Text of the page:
Sorry, I don't think that your statement is really in accordance with the facts and also the data seems to show CO2 rising AFTER temperatures go up. That is: Temperature drives CO2 and not the other way round.

    Whilst I agree that we need, as a matter of urgency, to tackle the amelioration of the results of climate change I do not think that the facts indicate that anything we do (or have done) with CO2 will have the slightest effect on the outcome. Indeed I am very concerned that the overemphasis on reducing the 1/250 of all planetary CO2 that comes (has passed through) from all post industrial revolution human activities will distract us from doing something about the effects of Climate Change. (Also studies show that CO2 molecules only remain in the atmosphere for about 5 years and are in that time turned into plant or algae or absorbed into sea water etc.)

    This CO2 emphasis I put down to an initial, scientific guess (which subsequently turned out to be wrong!) being turned to a financial trading opportunity and therefore gain a huge level of support from the banks and bankers and the rest of the financial futures and derivatives trading sector. Carbon Credits are free money given by the state to large companies to gamble with through their bankers. (I think the argument by Friends of the Earth and others is absolutely in agreement with my own views.)

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  • 12. At 10:09am on 05 Nov 2009, davblo2 wrote:

    manysummits #7: "I am awaiting the publication in the journal 'Science' the following article, ... Coupling of CO2 and Ice Sheet Stability, Tripati, 2009 http://www.sciencemag.org/cgi/content/abstract/1178296"

    Did you see this slightly longer write up? "Last Time Carbon Dioxide Levels Were This High: 15 Million Years Ago, Scientists Report"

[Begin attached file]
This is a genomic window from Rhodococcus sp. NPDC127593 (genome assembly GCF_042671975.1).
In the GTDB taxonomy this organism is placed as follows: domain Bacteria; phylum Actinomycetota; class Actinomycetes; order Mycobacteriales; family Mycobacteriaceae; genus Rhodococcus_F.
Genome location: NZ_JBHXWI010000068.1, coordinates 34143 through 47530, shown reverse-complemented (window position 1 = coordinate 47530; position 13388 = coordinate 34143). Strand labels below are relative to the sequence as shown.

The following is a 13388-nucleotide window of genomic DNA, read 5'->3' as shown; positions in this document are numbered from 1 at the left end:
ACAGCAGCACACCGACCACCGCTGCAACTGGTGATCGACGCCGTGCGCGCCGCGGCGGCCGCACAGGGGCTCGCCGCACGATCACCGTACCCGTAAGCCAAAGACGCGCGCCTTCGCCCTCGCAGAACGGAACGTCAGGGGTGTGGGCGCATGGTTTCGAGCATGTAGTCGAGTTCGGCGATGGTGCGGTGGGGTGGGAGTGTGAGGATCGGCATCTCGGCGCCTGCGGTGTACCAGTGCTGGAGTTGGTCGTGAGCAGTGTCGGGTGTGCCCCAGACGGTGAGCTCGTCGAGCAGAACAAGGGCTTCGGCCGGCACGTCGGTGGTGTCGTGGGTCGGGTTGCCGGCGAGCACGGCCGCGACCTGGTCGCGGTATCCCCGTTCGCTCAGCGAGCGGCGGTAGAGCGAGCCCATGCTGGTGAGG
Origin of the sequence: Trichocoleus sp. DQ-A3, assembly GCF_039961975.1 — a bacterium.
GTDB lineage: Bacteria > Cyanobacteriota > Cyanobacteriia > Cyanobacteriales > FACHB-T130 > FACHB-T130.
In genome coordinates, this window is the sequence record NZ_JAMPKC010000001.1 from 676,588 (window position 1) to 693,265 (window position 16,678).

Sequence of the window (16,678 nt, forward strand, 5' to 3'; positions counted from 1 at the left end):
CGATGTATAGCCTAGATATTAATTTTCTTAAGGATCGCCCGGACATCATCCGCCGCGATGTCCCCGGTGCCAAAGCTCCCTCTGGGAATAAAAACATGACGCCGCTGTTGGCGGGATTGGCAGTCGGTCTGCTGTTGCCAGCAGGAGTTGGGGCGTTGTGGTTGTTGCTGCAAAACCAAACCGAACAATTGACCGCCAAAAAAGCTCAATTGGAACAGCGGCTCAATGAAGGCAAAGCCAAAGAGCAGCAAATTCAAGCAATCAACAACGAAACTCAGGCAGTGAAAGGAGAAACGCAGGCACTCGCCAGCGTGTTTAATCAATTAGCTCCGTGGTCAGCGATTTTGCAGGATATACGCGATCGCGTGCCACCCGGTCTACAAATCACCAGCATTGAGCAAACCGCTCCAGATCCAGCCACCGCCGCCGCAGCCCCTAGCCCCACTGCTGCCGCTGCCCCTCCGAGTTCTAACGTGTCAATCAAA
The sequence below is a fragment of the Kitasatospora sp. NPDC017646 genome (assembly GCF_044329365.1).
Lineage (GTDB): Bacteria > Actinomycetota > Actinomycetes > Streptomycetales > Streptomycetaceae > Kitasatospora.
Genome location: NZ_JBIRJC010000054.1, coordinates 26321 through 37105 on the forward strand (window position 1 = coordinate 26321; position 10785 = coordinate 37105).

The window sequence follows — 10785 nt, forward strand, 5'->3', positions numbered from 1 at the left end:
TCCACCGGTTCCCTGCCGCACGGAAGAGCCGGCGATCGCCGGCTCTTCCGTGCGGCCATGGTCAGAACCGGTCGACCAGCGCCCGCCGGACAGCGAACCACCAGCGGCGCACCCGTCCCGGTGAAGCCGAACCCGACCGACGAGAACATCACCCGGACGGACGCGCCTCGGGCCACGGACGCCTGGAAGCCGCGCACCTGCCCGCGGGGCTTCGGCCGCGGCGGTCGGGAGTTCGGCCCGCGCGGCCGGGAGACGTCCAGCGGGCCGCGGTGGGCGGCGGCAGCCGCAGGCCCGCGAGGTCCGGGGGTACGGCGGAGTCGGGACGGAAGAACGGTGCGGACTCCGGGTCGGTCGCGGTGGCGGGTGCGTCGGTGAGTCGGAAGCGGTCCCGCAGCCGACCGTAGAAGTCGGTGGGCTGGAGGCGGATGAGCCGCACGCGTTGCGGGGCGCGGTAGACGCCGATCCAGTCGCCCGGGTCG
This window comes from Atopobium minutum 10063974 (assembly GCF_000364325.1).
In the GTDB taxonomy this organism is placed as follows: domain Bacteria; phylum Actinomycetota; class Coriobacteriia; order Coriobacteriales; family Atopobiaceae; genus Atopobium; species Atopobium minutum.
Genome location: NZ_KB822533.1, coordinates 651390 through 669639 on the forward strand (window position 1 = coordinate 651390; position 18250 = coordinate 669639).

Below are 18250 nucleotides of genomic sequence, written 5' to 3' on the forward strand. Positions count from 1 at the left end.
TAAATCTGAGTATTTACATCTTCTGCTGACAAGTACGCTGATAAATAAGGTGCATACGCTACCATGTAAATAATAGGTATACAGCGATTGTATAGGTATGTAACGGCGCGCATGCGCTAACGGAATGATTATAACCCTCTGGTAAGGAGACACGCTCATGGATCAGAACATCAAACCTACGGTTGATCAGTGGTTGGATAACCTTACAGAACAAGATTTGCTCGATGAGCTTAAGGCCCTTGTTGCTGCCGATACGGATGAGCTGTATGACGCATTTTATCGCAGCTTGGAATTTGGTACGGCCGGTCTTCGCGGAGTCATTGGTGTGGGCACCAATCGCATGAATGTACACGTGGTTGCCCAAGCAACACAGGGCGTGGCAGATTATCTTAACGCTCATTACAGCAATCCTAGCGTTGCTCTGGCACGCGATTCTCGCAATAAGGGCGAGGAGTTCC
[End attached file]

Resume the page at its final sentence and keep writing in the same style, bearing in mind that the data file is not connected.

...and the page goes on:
All the best; davblo2

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  • 13. At 10:37am on 05 Nov 2009, simon-swede wrote:

    #12 Davblo (and Manysummits), in a similar vein you may be interested in the following:

    “Recent changes in a remote Arctic lake are unique within the past 200,000 years” by Axford et al, PNAS November 3, 2009 vol. 106 no. 44 18443-18446

    This paper describes research which looks at current environmental changes a site in Baffin Island (in the Arctic) and compared these trends with long-term natural variability at the same site.

    From the abstract:

    “Paleoecological and geochemical data indicate that the past three interglacial periods were characterized by similar trajectories in temperature, lake biology, and lakewater pH, all of which tracked orbitally-driven solar insolation. In recent decades, the study site has deviated from this recurring natural pattern and has entered an environmental regime that is unique within the past 200 millennia.”

    In their discussion section, the authors conclude that “The timing of this shift coincides with widespread Arctic change, including warming attributed to a combination of anthropogenic forcings that are unprecedented in the Arctic system… . Thus, it appears that the human footprint is beginning to overpower long-standing natural processes…”.